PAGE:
tied in position. . 2.FIG.-Suture of linea alba.

-Diagram of knot. 3. .FIG.

:...:: .: :. . :..: .-Suture of the superficial layer..::'.. ::::. 4.m:!: :~'.i:':i: FIG..

5.FIG.-Suture of the sac. .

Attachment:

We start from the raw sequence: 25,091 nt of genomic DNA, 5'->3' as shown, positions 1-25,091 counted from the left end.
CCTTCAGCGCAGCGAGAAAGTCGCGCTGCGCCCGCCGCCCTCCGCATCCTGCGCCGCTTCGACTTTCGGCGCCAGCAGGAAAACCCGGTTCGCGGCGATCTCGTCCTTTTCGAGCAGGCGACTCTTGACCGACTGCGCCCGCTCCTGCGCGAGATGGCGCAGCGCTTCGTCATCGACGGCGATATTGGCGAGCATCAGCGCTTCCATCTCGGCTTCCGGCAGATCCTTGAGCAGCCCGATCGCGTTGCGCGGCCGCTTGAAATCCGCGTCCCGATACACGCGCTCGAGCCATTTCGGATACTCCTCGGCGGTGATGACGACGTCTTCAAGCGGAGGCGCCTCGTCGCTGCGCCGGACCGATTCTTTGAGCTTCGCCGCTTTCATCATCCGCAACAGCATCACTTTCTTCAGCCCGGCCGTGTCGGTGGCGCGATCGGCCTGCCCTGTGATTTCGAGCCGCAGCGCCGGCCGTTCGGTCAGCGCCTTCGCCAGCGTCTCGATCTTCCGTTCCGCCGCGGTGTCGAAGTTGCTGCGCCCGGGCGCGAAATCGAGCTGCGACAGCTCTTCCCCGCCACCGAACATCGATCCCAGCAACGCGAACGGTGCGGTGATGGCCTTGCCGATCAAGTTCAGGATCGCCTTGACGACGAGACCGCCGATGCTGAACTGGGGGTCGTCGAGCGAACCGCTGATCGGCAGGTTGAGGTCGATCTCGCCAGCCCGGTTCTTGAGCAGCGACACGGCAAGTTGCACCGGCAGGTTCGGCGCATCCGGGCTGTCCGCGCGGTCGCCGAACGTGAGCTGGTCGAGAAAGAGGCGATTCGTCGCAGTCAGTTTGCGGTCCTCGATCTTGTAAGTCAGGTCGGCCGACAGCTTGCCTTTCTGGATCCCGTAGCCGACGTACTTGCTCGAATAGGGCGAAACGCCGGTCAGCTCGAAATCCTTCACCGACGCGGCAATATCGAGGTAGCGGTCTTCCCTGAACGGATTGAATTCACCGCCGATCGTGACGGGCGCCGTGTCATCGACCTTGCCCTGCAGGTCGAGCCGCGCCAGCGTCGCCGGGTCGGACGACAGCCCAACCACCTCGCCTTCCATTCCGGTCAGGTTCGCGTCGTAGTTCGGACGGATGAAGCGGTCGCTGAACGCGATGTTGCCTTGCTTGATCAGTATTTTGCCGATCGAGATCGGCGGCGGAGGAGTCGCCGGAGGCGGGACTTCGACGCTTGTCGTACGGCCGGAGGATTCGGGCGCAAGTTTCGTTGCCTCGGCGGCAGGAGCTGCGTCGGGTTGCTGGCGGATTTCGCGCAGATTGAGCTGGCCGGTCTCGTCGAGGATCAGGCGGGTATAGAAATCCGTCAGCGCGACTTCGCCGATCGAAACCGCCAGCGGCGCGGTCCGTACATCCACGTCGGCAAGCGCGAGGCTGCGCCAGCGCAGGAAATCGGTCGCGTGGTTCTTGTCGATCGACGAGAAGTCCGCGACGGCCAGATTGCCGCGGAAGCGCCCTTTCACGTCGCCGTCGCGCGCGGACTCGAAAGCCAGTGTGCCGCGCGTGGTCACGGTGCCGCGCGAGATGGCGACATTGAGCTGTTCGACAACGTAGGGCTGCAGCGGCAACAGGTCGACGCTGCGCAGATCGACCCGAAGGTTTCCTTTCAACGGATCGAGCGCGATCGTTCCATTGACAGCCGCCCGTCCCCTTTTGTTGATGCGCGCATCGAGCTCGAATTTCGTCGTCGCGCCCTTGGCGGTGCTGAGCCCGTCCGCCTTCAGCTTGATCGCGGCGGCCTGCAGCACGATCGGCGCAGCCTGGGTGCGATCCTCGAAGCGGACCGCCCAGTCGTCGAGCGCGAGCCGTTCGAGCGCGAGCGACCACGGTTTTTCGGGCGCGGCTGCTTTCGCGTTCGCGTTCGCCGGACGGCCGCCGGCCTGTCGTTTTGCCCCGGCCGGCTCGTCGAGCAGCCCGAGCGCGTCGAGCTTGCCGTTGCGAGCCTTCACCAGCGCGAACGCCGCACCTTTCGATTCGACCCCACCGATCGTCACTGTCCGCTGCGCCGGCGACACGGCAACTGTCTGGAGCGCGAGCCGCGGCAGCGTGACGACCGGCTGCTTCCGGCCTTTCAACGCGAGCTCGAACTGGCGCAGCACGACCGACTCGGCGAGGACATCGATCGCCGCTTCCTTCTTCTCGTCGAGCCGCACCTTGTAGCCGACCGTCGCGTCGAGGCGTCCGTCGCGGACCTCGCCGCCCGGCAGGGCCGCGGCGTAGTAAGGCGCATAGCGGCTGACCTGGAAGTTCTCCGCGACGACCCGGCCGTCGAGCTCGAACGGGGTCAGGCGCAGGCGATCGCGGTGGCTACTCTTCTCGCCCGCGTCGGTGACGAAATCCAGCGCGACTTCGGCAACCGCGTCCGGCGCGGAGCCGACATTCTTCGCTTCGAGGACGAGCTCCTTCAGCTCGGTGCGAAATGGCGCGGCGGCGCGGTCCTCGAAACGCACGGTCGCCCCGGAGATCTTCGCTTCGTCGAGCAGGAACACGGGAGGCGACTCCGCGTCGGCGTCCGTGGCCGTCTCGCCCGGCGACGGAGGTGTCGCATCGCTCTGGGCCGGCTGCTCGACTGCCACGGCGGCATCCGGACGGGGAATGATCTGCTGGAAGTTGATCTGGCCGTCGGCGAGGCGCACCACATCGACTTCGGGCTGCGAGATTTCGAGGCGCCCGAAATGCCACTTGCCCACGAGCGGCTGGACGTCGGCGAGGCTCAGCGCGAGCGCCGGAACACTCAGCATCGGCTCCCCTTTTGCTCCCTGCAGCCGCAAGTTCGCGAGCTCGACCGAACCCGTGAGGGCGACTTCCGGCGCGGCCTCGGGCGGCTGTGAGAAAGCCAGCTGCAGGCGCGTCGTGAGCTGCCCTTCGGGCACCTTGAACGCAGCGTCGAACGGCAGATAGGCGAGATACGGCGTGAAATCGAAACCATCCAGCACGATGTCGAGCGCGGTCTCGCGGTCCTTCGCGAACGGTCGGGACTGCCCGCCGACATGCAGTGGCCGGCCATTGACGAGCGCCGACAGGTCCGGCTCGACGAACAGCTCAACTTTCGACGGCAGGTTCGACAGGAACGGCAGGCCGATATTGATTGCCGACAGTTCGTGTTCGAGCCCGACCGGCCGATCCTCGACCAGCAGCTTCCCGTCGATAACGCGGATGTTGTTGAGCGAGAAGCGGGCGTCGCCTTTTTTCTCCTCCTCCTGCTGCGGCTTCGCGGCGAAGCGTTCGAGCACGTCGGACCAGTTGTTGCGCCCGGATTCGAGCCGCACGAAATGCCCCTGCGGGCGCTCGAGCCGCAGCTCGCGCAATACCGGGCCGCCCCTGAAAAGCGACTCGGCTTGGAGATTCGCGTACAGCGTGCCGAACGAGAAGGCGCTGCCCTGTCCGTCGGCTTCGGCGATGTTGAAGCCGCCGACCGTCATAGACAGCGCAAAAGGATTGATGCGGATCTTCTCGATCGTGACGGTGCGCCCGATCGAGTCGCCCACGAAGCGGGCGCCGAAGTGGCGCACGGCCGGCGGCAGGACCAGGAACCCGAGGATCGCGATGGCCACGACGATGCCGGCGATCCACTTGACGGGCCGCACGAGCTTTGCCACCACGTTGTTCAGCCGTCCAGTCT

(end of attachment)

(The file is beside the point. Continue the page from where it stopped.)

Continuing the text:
299 For identification at removal. this suture may be colored black with silver nitrate.SUTURE OF THE ABDOMINAL WALL. For this suture coarse selected Spanish silkworm gut thirteen inches long without flaw or defect is used. These sutures -act. This method of suture can be used in appendectomy or any laparotomy in which there is no provision for drainage and in which the incision is in a straight line. A small reverse bow-knot (a diagram of which tied and loose is shown in Fig. 3) is tied four or five inches from the end of the strand. This is the strong layer of the abdominal wall. grasped by a smooth pointed dissecting forceps at its exit from the fascia. This layer being securely fastened takes all of the tension from the other layers. Simultaneous traction on the free ends unties the knots. The skin is closed by the Halstead subcuticular stitch (Fig. With practice this can be done without a particle of slack being left in the suture. blue with an alcoholic solution of methylene blue. At the last stitch the suture is shirred up tightly. they may be constricted by loops of the nearest suture without making a knot. and another reverse bowknot tied below the point of the forceps. and if the tissues are fastened securely there can be no spreading of the wound. 2. when the suture is removed in the same manner as the peritoneal suture. This suture is removed in two or more weeks. The closure of the lineal alba in a median laparotomy is illustrated by Fig. and the wound is closed by the continuous herring-bone suture. 4) of silkworm gut colored red for identification by alcoholic solution of carbol-fuchsin. The ends are allowed to hang out at the angles of the wound.as capillary drains from each layer. If there are bleeding points which pressure or torsion do not control. . The edges of the fascia are caught with forceps and held up by an assistant. It can be tied in this manner as closely as in the ordinary method of tying a continuous suture. The suture is introduced in a firm place in the fascia back from the edge of wound and drawn tightly up to the knot. or the ends knotted to correspond.